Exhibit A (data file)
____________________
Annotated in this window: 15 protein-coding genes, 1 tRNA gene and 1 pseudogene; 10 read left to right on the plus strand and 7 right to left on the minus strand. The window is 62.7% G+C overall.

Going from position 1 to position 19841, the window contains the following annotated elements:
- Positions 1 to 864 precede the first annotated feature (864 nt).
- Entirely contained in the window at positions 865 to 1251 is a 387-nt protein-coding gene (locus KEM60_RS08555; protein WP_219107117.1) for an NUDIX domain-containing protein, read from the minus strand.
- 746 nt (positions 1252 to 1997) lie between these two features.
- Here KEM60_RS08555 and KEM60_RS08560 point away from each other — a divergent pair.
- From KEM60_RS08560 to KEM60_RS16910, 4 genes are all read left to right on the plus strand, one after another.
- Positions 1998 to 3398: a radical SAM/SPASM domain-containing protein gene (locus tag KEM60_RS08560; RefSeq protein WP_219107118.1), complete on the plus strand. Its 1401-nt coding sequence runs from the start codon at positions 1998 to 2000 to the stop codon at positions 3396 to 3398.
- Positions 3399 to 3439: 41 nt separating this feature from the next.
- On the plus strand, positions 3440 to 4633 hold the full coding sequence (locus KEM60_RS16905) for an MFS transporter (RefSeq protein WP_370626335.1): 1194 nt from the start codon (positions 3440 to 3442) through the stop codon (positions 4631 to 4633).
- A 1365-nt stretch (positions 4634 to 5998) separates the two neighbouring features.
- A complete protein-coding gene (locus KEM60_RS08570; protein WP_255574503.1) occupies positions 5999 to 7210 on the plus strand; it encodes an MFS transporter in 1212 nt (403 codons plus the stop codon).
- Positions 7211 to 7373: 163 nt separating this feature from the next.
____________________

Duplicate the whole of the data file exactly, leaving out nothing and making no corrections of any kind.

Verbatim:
Annotated in this window: 15 protein-coding genes, 1 tRNA gene and 1 pseudogene; 10 read left to right on the plus strand and 7 right to left on the minus strand. The window is 62.7% G+C overall.

Going from position 1 to position 19841, the window contains the following annotated elements:
- Positions 1 to 864 precede the first annotated feature (864 nt).
- Entirely contained in the window at positions 865 to 1251 is a 387-nt protein-coding gene (locus KEM60_RS08555; protein WP_219107117.1) for an NUDIX domain-containing protein, read from the minus strand.
- 746 nt (positions 1252 to 1997) lie between these two features.
- Here KEM60_RS08555 and KEM60_RS08560 point away from each other — a divergent pair.
- From KEM60_RS08560 to KEM60_RS16910, 4 genes are all read left to right on the plus strand, one after another.
- Positions 1998 to 3398: a radical SAM/SPASM domain-containing protein gene (locus tag KEM60_RS08560; RefSeq protein WP_219107118.1), complete on the plus strand. Its 1401-nt coding sequence runs from the start codon at positions 1998 to 2000 to the stop codon at positions 3396 to 3398.
- Positions 3399 to 3439: 41 nt separating this feature from the next.
- On the plus strand, positions 3440 to 4633 hold the full coding sequence (locus KEM60_RS16905) for an MFS transporter (RefSeq protein WP_370626335.1): 1194 nt from the start codon (positions 3440 to 3442) through the stop codon (positions 4631 to 4633).
- A 1365-nt stretch (positions 4634 to 5998) separates the two neighbouring features.
- A complete protein-coding gene (locus KEM60_RS08570; protein WP_255574503.1) occupies positions 5999 to 7210 on the plus strand; it encodes an MFS transporter in 1212 nt (403 codons plus the stop codon).
- Positions 7211 to 7373: 163 nt separating this feature from the next.